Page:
History Friday, Part 2: Ravenna Springs Park

This essay, “Ravenna Park (Seattle)“, appears here thanks to HistoryLink.org and author Peter Blecha, under a Creative Commons license.

[If you missed Part 1, you can find it here.]

Ravenna Springs Park

William N. Bell (1817-1887) and his wife Sarah Ann Bell (1815-1856) selected some acreage north of Union Bay that included the lower end of the creek that emerged from the ravine. In the years prior to Bell’s death the couple sold their land and it reportedly passed through several hands until George and Oltilde Dorffel acquired ownership in 1887, the same year they filed paperwork platting it as Ravenna Springs Park — a name inspired by the famously beautiful pine-tree-forested ravine town of Ravenna, Italy. Soon those 40-some springs bubbling from the ground were being touted for their medicinal properties.

The year 1889 saw another couple — William Wirt Beck and his wife Louise Coman Beck — investing in a huge parcel of 400 acres on the north side of Union Bay including the Dorffels’ park. The Becks were an interesting duo: He was a Presbyterian minister from Kentucky (who would later claim a background as a miner). She was an Athens, Georgia, native who had graduated from the Athens Female College and then studied music in the Northeast. She was well equipped to teach music in Seattle.

The Becks were ambitious: They envisioned a whole new town, Ravenna, arising on their land and toward that end they quickly platted out town lots southward from the edge of the park and entered the world of real estate sales. The Becks built a large house (at the northeast corner of NE 57th Street and 26th Avenue NE) on 10 acres that also contained their Seattle Female College.

The college enrolled 40 students for the 1890 school year, and soon included the Seattle Conservatory of Music and Ravenna Seminary. In addition they arranged to have a post office (headed by a Lafayette S. Beck) established and founded the Ravenna Flouring Co. Roper’s Grocery soon joined the hamlet. Best of all, the little town would be serviced at a Ravenna Station (at Blakely Street and 25th Avenue NE) by the Seattle, Lake Shore & Eastern railroad, which passed through the area on its route from downtown Seattle (along today’s Burke-Gilman Trail).

Next week: Rainier Power and Railway Company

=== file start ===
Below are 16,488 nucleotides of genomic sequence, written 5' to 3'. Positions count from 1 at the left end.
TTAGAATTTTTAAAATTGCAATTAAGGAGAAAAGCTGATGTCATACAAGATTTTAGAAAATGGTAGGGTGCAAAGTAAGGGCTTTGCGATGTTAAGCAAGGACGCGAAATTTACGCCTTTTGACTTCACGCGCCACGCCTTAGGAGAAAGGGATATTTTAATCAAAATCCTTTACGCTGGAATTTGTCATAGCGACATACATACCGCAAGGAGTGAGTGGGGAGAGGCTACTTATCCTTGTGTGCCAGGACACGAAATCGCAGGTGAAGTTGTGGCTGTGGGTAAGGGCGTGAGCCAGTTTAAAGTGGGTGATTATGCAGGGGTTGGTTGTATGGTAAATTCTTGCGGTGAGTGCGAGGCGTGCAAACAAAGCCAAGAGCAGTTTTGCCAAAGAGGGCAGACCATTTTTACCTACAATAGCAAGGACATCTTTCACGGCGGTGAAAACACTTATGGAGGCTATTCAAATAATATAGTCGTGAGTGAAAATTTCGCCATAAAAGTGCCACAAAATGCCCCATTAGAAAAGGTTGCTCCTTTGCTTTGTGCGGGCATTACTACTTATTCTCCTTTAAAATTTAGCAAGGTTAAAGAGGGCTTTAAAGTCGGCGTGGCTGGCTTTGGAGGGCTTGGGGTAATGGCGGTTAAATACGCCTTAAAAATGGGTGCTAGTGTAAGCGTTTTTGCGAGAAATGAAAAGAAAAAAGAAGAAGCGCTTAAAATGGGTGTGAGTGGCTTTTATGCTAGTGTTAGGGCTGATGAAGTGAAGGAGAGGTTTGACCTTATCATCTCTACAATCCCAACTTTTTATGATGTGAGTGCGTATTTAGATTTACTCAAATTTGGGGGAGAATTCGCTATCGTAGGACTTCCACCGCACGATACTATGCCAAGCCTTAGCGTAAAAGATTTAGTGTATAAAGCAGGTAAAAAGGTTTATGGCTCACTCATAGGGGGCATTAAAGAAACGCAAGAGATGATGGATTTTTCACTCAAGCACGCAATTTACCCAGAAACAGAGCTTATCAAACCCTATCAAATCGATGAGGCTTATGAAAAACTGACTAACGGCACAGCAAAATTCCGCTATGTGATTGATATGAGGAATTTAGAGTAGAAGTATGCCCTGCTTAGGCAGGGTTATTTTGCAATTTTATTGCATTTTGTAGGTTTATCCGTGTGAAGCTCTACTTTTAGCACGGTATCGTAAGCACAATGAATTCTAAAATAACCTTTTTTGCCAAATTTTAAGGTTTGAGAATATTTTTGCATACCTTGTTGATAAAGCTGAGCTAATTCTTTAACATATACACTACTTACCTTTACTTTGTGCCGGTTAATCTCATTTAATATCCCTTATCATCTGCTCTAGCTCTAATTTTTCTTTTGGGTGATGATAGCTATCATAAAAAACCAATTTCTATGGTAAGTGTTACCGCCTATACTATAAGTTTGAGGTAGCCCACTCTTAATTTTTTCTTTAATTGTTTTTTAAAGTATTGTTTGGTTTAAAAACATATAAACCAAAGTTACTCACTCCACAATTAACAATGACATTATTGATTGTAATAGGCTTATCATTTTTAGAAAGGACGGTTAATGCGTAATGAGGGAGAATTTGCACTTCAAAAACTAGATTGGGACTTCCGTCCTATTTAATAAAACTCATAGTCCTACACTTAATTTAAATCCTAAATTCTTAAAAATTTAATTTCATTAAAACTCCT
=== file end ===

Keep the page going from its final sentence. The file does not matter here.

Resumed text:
W. W. Beck, Ravenna Park — ‘Im Walde,’ (1903), Peter Blecha collection, Seattle; W. W. Beck, Ravenna Park — ‘Im Walde,’ 16-page postcard booklet, undated, in Peter Blecha collection; W. W. Beck, Ravenna Park (ca. 1909), Peter Blecha collection; “Ravenna Park Guide,” brochure, 1909, Peter Blecha collection; “Ravenna Or Big Tree Park: It is Famous = “Nature’s Exposition,” postcard, 1909, Peter Blecha collection; Harvey Manning, Winter Walks and Hikes (Seattle: Mountaineers Books, 2002), 42; Betty McDonald, Anybody Can Do Anything (Philadelphia / New York: J. B. Lippincott Co, 1950), 129-130; Paula Becker, “Time Traveling The Roosevelt District With Betty Macdonald,” Seattlepress.com website accessed July 13, 2010 (http://seattlepress.com/article-9455.html); “One of Ravenna’s Giant Trees Christened ‘Paderewski,'” Interlaken, February 8, 1908, p. 1; Sophie Frye Bass, When Seattle Was A Village (Seattle: Lowman & Hanford Co., 1947), 106-108:  David Buerge, “Indian Lake Washington,” Seattle Weekly, August 1-7, 1984; Seattle Polk City Directory (1901-1934); Directory of the National Society of the Daughters of the American Revolution (Washington D.C.: Memorial Continental Hall, 1911), 1340; “Mrs. L. C. Beck Funeral To Be Held Today: Woman Widely Known In Musical and Club Circles Is Mourned By Seattle Friends,” Seattle Post-Intelligencer, July 9, 1928, p. 13; Kate C. Duncan 1001 Curious Things: Tales from Ye Olde Curiosity Shop (Seattle: University of Washington Press, 2000), 73-78; Andrea Casadio, email to Peter Blecha, January 30, 2008; “No Finer Site: The University of Washington’s Early Years On Union Bay,” Web exhibition, University of Washington Libraries website accessed August 19, 2010 (http://lib.washington.edu/exhibits/site/); HistoryLink.org Online Encyclopedia of Washington State History, “Seattle’s Ravenna Park Bridge is constructed in 1913” (by Priscilla Long), and “WPA builds Cowen Park Bridge in Seattle’s Ravenna neighborhood in 1936” (by Priscilla Long), and “John Olmsted arrives in Seattle to design city parks on April 30, 1903” (by David Williams and Walt Crowley), and “David Thomas Denny (1832-1903)” (by David Wilma), http://www.historylink.org/ (accessed August 1, 2010); Esther Campbell, Bagpipes in the Woodwind Section (Seattle: Seattle Symphony Women’s Association, 1978), 9; William Arnold, “The Great Mystery of Ravenna Park,” Seattle Post-Intelligencer, Northwest Today section, December 17, 1972, pp. 8-9; Steve Cronin, “Ravenna Park’s Famous Trees Vanished Furtively,” UW Daily, May 25, 1977, p. 3;  James Bush, “Remembering William W. Beck: The Father of Ravenna Park,” The Seattle Sun, August 2003, The Seattle Sun website accessed August 25, 2010 (http://parkprojects.com/2003news/0308aug/hisbeck.html); Mary R. Watson, travel diary (handwritten), 1910, portion accessed on eBay, December 2006, copy in possession of Peter Blecha; Russ Hanbey, “1916 Seattle was a Hotbed of Sin When 2 Officers Were Killed,” The Seattle Times, February 6, 2010 (http://seattletimes.nwsource.com); and Peter Blecha archives.